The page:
There are also other natural, if often untapped, groups that have an interest in what happens at and to a particular sacred place: past members and families historically associated with a congregation; people interested in the culture and heritage of their town or city; neighbours, friends, and colleagues of lay and clergy; those invested in re-building the neighbourhoods and commercial districts anchored by so many of our sacred places.

We now also have a new opportunity to expand the Sacred Places at Risk research. By exploring the complex and interrelated ways in which a congregation impacts its immediate community we can discover the ‘halo effect’ it has on the local economy (spending and job creation); property values; green space and trees; and social service provision.

We are currently piloting this new research methodology in Philadelphia, and hope to conduct a larger national research project. What we know is always unfolding, but for certain it will both deepen and broaden our understanding of the dynamics within congregations and between a congregation and its community. Most importantly, this knowledge, although never perfect, will help us serve sacred places more effectively.


Partners for Sacred Places is the only national, non-sectarian, non-profit organisation dedicated to the sound stewardship and active community use of America’s older religious properties. Partners provides assistance to the people who care for sacred places while promoting a new understanding of how these places sustain communities. Partners was founded in 1989 by a national taskforce of religious, historic preservation and philanthropic leaders. Since then, Partners has served several thousand congregations and other local organisations and represents the needs and concerns of over 100,000 older, community-serving sacred places in every town and city across America. For more information please visit www.sacredplaces.org.



The Acworth Meetinghouse sits prominently on a hill overlooking this small New Hampshire village. Designed by Isaac Carter and built in 1821, the church is a fine example of Wren-Gibbs architecture and has a magnificent three-part steeple, its most distinctive feature. ‘There wouldn’t be an Acworth without the church sitting here,’ states Jon Putnam. ‘It’s an architectural wonder, when you realise what they [the original builders] did.’

It’s also a centre of community life, hosting public events, meetings, and visiting nurse programmes. It has the only institutional kitchen in town. However, recently the congregation, and the town, nearly lost this symbol that had marked the small New England village for generations. Putnam, although not a member of the congregation, joined the effort to restore the steeple. ‘I just jumped in. Somebody had to do it’.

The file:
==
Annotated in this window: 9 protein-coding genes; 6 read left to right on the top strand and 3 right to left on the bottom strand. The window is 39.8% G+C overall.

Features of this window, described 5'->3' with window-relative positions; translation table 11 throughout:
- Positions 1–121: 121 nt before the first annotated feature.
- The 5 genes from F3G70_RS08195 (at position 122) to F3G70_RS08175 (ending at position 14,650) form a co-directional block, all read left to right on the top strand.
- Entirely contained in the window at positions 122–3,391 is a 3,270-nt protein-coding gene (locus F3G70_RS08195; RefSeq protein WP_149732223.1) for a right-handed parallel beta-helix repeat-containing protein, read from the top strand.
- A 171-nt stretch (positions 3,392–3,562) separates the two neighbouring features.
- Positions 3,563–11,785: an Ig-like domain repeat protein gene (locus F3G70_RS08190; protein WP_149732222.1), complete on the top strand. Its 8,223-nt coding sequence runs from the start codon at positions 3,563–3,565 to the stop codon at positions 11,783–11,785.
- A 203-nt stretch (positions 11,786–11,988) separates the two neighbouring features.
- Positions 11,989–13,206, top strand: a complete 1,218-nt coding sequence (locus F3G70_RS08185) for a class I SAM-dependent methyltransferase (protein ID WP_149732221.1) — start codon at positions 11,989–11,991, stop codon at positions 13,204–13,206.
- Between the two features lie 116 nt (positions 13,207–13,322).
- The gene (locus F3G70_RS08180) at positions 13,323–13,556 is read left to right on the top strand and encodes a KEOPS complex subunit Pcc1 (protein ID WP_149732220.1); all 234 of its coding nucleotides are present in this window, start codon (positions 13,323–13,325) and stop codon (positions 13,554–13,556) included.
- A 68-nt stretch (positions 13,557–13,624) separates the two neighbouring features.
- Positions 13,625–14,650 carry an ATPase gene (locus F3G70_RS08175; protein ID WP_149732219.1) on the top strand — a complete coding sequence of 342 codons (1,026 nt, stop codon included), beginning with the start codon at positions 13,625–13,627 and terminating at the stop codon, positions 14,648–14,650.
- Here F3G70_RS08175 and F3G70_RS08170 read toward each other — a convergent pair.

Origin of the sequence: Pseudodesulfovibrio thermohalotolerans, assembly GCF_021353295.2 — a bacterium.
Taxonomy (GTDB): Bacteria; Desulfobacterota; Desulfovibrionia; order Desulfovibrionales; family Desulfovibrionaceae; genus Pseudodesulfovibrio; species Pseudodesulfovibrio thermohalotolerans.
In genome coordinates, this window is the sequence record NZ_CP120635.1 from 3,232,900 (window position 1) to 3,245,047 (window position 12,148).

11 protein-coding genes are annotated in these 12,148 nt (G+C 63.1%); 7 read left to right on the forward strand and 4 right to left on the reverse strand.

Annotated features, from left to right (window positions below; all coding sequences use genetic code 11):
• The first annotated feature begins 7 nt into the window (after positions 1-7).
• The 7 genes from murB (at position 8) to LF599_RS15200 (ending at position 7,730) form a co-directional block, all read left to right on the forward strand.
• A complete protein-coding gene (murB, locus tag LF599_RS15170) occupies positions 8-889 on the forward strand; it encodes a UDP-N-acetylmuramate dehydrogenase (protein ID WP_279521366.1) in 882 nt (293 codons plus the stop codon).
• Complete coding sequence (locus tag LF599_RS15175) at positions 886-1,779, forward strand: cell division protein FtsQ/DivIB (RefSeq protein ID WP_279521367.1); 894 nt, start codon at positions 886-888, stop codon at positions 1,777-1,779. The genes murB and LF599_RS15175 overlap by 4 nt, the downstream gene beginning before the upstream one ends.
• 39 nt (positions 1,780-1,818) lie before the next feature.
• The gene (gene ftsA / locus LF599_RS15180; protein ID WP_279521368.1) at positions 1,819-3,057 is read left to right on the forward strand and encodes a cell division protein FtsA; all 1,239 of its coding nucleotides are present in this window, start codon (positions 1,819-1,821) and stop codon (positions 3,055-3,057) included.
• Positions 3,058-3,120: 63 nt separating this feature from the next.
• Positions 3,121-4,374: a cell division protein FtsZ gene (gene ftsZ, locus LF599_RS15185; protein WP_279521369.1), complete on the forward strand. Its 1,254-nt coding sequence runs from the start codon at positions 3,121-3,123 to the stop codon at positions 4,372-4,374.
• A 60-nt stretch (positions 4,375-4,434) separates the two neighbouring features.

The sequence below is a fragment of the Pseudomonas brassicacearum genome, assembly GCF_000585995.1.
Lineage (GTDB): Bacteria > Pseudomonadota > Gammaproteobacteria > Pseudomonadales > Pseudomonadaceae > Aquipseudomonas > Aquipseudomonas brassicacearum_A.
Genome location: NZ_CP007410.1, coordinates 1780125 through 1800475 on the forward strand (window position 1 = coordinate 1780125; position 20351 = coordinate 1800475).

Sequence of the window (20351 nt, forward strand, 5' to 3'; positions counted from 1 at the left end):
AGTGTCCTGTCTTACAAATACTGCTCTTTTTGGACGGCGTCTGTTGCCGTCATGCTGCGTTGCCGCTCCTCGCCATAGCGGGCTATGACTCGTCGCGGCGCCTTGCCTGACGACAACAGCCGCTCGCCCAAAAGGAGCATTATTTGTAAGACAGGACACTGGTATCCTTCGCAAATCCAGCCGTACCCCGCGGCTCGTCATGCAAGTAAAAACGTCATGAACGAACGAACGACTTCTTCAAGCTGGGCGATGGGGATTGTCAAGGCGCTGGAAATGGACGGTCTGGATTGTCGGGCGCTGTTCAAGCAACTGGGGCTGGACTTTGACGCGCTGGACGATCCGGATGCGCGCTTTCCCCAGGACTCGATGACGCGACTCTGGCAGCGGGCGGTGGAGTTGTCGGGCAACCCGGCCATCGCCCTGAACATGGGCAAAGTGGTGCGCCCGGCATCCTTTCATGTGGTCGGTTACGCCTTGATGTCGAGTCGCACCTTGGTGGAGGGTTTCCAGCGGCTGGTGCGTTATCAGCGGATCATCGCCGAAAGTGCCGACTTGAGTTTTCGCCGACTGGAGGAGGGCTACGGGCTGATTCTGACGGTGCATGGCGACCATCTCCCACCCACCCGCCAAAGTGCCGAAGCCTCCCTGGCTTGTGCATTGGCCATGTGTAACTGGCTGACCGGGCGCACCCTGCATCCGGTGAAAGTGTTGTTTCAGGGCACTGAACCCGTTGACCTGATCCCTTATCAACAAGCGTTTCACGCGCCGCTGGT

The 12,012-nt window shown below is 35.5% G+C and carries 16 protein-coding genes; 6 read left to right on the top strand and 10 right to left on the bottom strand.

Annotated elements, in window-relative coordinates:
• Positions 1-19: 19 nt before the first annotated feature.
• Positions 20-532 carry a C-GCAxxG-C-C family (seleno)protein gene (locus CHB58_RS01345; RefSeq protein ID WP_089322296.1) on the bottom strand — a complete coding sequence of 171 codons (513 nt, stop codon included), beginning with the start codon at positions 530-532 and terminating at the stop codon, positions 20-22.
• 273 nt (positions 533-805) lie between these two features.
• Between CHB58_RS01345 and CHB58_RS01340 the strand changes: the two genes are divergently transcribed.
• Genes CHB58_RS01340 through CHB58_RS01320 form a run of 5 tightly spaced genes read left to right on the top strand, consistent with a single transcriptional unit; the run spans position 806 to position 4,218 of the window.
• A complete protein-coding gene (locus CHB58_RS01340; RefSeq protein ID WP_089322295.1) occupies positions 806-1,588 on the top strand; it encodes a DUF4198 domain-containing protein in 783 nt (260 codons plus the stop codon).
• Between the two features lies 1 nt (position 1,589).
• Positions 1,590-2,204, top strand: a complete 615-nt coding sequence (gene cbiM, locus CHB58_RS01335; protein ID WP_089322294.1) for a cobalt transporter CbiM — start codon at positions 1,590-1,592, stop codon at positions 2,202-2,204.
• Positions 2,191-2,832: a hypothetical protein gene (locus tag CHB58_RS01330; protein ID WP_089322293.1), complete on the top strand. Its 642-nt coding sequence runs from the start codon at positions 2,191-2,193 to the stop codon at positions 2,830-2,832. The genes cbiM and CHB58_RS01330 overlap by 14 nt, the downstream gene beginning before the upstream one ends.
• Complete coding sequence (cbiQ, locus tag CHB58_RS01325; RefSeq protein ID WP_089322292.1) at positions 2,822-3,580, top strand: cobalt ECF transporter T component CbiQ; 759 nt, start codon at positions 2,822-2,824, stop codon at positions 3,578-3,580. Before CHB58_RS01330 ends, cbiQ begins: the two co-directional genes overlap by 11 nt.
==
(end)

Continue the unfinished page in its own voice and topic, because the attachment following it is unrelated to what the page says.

Putnam was not the only one to ‘jump in’: in a village with only 880 residents it was hard not to be concerned when in January, 2006 the steeple that defined the village was taken down due to structural instability.

In 2008, the church, represented by the Rev Peter Howe and three lay/community leaders took part in Partners’ New Dollars/New Partners training programme, along with 11 other congregations from across New England. The training supported the direction that the church was taking, and helped give some new ideas for formalising this church/community partnership and raising additional funds. Howe explains: ‘We formed a steering committee that was half church members and half people from the town. We have a lot of folks on the committee who were dedicated to the building as a historic structure’. Currently, the church is planning to create a separate non-profit charitable organisation to perpetuate this informal collaboration, and to help ensure continued funding and project management.

The fundraising effort has been a joint effort, with the biggest sources of funding ultimately coming through a combination of individual, corporate and philanthropic gifts, just as the team learned in the New Dollars training. ‘There are people who continually give $100 dollars a month or have made multiple $1,000 or $5,000 gifts. The committee also received funding from two local banks and $2,000 from a local power company. Bascom Maple Sugar, the largest employer in Acworth, contributed $5,000. The campaign received two major boosts – through an anonymous gift of $100,000 from a non-church member and a grant of $130,000 from the New Hampshire Land and Community Heritage Investment Program (one of around 20 state preservation funding programmes that allow active religious congregations to apply for grants).

One of the most compelling aspects of the project was the collaboration between almost all of the town’s skilled carpenters to offer their services at reduced rates.

Aaron Sturgis was the lead contractor and consultant. Ken Christie, a well-respected local contractor became the in-town manager of the project. He picked all the sub-contractors, making the process open to everyone. On 20 June 2009, after three and a half years stationed on the ground in front of the church, the steeple was raised and put back into position on the bell tower atop the Acworth Meetinghouse.


Historic Churches, 2010


TUOMI JOSHUA FORREST BA MA has worked at the preservation alliance for Greater
Philadelphia and as an architectural photographer.
He is currently the associate director of Partners for Sacred Places and has offered technical advice and consultation to thousands of congregations of all faiths on the care and active community use of their historic religious buildings.